As difficult as I found the newborn, infant and toddler years to be, they really flew by. I distinctly remember secretly wanting to sucker punch any old person that said, “Cherish every moment. It flies by so fast”, when I was in the throughs of those earlier years of motherhood…but now I am beginning to understand. I might have even been the one to utter something similar to a friend who recently had a baby. The thing is, for those of you who haven’t experienced it, time seems to quadruple in speed when you have children. I’m pretty sure days go from the normal 24 hours down to 12. It’s some bizarre phenomenon.

I digress.

Anyway, independence. This awesomely wonderful and sad thing happens when your kid reaches the age of 6-7. They start to gain more independence, not just in the ” I can brush my teeth by myself” sense, but bigger. Things like what happened to me on February 18, 2016 when my daughter looked at me while I was walking her into school and said, “you can just leave me here, mom, at the cafeteria. I can walk the rest of the way to class alone”.! I just wasn’t ready. I don’t know if any parent is ready for that exact moment of declared independence, but there I was in this stew of emotions and confusion and pride. It was a defining moment.

I read so many blog pieces about new motherhood, toddlerhood, and the teenage years, mostly with negative undertones or the “hang in there” messages in solidarity. I’ve even written a couple myself. But you don’t read many about these in-between years, say between 6-10, because the truth is, they’re pretty easy, minus the Common Core math problems. This independence that comes within these years is full of emotions, for us and for them.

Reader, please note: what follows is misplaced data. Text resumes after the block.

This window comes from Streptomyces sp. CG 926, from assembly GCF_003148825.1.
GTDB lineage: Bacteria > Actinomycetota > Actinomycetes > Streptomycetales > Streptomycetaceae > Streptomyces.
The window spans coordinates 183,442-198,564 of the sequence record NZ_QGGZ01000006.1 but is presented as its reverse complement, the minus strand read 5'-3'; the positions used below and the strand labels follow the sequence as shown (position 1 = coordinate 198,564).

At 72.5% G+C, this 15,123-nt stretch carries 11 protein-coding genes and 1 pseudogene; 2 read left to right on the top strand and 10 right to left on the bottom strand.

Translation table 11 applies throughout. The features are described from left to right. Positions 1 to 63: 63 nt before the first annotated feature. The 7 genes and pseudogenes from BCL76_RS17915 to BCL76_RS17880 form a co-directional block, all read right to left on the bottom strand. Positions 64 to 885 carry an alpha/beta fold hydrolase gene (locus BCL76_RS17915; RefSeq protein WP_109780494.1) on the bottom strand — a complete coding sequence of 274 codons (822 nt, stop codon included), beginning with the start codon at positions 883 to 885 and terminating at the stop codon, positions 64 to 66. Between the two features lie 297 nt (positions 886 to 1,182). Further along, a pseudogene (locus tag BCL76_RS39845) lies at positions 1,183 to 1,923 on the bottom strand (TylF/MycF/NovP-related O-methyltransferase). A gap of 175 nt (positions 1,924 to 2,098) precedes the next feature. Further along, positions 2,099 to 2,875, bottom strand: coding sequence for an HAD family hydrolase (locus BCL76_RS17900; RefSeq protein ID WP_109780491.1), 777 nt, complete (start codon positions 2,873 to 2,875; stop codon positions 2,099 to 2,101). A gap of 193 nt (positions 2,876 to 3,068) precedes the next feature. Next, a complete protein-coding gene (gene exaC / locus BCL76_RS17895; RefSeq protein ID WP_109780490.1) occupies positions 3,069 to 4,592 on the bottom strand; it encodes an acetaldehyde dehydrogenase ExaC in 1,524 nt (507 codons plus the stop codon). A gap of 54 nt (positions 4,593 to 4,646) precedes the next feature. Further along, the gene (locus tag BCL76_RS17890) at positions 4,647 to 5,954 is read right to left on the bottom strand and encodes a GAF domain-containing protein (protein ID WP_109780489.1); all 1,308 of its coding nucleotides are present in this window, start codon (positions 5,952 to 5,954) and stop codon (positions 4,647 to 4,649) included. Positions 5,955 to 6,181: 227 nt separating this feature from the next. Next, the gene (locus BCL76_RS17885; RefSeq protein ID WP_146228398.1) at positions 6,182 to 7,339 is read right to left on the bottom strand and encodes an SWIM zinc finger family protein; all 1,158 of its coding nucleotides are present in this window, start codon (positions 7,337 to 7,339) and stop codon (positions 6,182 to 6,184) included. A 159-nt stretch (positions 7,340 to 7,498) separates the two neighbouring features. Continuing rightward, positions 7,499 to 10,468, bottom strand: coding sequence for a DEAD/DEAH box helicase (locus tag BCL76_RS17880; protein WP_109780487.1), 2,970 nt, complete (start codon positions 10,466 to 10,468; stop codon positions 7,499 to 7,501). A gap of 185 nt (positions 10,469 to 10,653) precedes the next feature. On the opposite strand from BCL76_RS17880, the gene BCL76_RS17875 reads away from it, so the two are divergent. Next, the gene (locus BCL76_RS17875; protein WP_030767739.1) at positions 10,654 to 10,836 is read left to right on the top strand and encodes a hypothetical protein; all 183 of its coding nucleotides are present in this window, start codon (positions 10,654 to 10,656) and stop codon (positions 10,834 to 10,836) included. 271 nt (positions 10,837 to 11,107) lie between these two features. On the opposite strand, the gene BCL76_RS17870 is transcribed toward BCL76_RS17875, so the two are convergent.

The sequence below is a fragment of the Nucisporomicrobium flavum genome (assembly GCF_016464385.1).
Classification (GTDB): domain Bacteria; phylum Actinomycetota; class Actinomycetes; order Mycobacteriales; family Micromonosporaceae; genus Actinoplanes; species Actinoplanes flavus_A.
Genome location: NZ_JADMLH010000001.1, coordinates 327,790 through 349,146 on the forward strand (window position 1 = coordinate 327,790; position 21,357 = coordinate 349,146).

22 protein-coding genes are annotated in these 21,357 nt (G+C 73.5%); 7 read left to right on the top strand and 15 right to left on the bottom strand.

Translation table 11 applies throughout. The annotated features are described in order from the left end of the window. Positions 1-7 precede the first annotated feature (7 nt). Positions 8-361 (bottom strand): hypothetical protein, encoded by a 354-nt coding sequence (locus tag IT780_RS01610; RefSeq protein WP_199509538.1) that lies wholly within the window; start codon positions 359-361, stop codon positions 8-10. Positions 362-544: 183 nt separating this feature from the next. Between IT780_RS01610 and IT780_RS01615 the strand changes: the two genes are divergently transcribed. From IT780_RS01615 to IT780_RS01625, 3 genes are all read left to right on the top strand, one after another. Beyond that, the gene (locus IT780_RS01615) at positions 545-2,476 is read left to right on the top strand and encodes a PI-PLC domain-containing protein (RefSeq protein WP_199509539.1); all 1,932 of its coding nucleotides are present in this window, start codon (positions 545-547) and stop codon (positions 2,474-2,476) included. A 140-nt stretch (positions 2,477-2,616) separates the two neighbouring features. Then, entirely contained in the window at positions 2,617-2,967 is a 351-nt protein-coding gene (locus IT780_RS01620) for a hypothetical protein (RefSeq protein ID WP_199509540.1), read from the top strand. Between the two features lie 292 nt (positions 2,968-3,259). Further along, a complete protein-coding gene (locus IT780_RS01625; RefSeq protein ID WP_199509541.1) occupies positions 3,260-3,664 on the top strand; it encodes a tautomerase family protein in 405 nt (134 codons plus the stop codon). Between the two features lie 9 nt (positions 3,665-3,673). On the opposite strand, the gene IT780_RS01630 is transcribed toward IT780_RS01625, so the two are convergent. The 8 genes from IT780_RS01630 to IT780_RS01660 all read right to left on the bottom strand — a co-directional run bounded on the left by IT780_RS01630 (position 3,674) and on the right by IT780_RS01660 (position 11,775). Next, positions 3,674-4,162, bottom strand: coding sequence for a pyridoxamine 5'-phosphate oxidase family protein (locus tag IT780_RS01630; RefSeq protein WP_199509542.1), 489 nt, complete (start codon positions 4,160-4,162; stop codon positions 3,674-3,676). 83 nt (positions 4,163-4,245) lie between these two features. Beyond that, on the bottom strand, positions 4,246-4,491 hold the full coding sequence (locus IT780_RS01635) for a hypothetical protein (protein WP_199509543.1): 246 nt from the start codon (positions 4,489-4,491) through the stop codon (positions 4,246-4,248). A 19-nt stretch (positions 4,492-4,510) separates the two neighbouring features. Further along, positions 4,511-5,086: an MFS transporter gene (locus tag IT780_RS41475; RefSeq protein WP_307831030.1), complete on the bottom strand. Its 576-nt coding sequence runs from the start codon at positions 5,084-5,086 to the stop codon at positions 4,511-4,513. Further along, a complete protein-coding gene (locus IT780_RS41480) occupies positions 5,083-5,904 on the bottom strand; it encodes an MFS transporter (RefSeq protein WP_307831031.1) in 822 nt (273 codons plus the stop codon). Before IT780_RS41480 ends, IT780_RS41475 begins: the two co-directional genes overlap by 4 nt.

These years have their own magic. As difficult as it is to accept the new level of emerging independence, it’s so beautiful and amazing to watch. As I type this, my almost-seven-year-old is searching for music videos and online games on my computer, only to ask me how to spell something once every few minutes. She’s reading fluently. She’s having these sweet conversations with me ranging from what she built in Minecraft to what college she wants to go to. She poses daunting questions of what tampons are to where babies come from. (Don’t ask me for my answers, please.) And, my absolute favorite of all- she asks me about my day, how I’m feeling, and about me. She’s becoming compassionate and becoming a giver.

Its so difficult to imagine that in a few short years she will hate me. She will. Not many preteen kids don’t hate their parents. She will be the kid in the ChickFilA parking lot claiming I’m ruling her life. It’s life. It’s parenting. As terrifying as that is, it’s part of the deal and what I signed up for.

But for now, I am cherishing every moment, every random old person that ever said that to me. I’m truly embracing the independence, just choking back tears every now and then.